The three-shade contour offerings and two-shade highlighters are amazing for creating different depths on your face. You can mix the contours together for warmer or cooler tones. I like using the deeper contours around my eyes for depth and the bronze highlighter as a bronzer. The creamy formula is well pigmented, blending seamlessly into skin with your fingers. I'm all about contouring with hands because you really get a feel for where the actual hollows and peaks of your face are.

If you're contour-phobic, this palette is a great ice breaker since Laura Mercier, being all about that French girl beauty, prizes discreetness with this "everyday" contour kit. There are even handy tip sheets permanently in there that you can twist out to learn different techniques.

The Glitzy Mega-Comeback Tour

Nostalgia is a powerful thing, and it also happens to be so hot right now — case in point, those "package" tours from popular boybands from 20 years ago. It's got all the glitz and can seem like a bit much, but it's all things you love, so why not? All shine all the time. The cool thing about having a highlighter palette is that — much like a contouring palette — you've got enough variation to do a whole look just with one "thing." The highlighting creams in the & Other Stories Luminising Quad are totally great for brightening pretty much anything, PLUS with a bit of bronzer for... OK, for a tiny bit of contour, but the luminizing kind!

Seriously though, the bronze shade under cheekbones, the pink in the inner corners of my eyes, and the white/champagne cream on the high points of my face are a pretty damn good stand-in for when I don't just want to conceal — I want to distract. Is there a makeup trend for distracting yet? Well, whenever Chris-Angel-technique becomes a trend, you can include this compact palette in it.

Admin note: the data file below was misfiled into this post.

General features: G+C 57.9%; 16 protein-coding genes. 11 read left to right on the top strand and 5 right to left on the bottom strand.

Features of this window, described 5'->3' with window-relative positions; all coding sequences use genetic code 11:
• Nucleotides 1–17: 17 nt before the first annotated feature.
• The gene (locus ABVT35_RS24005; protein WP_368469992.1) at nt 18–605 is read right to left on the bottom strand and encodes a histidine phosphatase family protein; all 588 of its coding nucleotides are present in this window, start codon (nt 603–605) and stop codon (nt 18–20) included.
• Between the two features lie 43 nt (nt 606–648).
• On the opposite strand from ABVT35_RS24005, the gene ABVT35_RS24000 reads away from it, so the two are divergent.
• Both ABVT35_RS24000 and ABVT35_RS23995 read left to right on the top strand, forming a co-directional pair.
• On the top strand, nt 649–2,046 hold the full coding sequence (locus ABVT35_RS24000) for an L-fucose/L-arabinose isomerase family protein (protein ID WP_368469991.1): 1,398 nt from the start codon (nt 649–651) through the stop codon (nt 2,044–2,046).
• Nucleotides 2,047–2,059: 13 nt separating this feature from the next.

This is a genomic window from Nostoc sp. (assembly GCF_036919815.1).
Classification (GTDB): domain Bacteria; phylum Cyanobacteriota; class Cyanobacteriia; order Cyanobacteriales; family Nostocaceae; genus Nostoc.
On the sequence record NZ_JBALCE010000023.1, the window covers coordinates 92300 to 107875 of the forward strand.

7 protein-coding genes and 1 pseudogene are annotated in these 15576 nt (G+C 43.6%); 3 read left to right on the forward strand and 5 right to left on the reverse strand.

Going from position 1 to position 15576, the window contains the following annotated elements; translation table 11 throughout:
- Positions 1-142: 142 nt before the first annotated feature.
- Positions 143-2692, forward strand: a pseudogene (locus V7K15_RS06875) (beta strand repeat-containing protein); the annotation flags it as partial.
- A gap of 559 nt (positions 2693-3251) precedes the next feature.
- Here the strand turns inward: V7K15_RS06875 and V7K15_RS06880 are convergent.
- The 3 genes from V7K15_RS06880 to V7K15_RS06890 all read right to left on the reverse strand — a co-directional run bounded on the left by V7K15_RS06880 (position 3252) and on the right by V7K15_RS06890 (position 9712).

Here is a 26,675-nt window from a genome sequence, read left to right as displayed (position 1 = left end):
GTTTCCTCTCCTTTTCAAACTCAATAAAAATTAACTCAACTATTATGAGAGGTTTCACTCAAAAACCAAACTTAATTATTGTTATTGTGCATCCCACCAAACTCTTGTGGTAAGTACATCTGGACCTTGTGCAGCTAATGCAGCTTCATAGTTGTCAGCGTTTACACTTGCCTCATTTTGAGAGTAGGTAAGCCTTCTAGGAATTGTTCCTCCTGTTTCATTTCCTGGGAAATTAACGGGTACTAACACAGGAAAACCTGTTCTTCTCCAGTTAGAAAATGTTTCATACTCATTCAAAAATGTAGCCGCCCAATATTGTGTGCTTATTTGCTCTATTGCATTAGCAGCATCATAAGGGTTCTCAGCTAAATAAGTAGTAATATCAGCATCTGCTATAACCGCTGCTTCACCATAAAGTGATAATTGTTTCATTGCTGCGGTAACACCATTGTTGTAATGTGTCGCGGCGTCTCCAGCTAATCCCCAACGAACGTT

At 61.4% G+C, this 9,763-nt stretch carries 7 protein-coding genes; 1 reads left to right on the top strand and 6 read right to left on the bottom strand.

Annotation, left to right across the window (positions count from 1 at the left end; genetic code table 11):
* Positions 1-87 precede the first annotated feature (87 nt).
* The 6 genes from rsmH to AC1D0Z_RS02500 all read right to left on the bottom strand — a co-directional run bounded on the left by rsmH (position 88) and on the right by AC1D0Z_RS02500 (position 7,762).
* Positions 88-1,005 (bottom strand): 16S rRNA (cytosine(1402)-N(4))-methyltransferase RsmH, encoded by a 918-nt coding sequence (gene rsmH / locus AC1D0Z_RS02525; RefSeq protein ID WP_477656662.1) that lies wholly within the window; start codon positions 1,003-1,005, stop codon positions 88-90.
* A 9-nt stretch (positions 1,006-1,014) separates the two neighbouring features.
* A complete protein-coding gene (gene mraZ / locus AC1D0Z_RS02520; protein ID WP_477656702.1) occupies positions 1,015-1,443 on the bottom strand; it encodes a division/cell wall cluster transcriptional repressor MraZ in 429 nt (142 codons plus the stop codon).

Some Sort of Electro-Fest with a Bunch of International DJs You're Not Familiar with but Have Been Told Are Good

Electronic music festivals are, in my mind, a techno-colored futuristic rave party with super-rich people with tastes in music exclusively made by machines. It seems very "neat" in a tactile way. Kind of like this totally professional Cheek Studio Palette from NARS.

Dishing out $65 on seven similar cheek colors seems a bit much, right? BUT have you ever considered that a pro palette like this NARSissist one puts your cheeks leagues ahead of other pleb cheeks with one — maybe two — different blushers on them? (When did we stop calling blush "blusher"?) If you are serious about having luminescent flushed cheeks or perfectly bronzed and sculpted face skin, this is a pro's pick.

I remember having a compact or NARS Orgasm Blush back when every magazine ever was saying it was the most "universally flattering" cheek color out there. And yes, it looked nice, but it was glitter city. The four peachy-pinky shades on the bottom do have shimmer in them, but I find that using the sheer, matte bone-colored contour shade in that upper left corner works well as a damper on that shine.

See? Look at how pro I already am. As I always say, you want your cheeks to enter a room before you do. Or something.

The Highly Sponsored Celebrity-Attended Festival with Every Band On The Radio — Even the "Cool" Radio Stations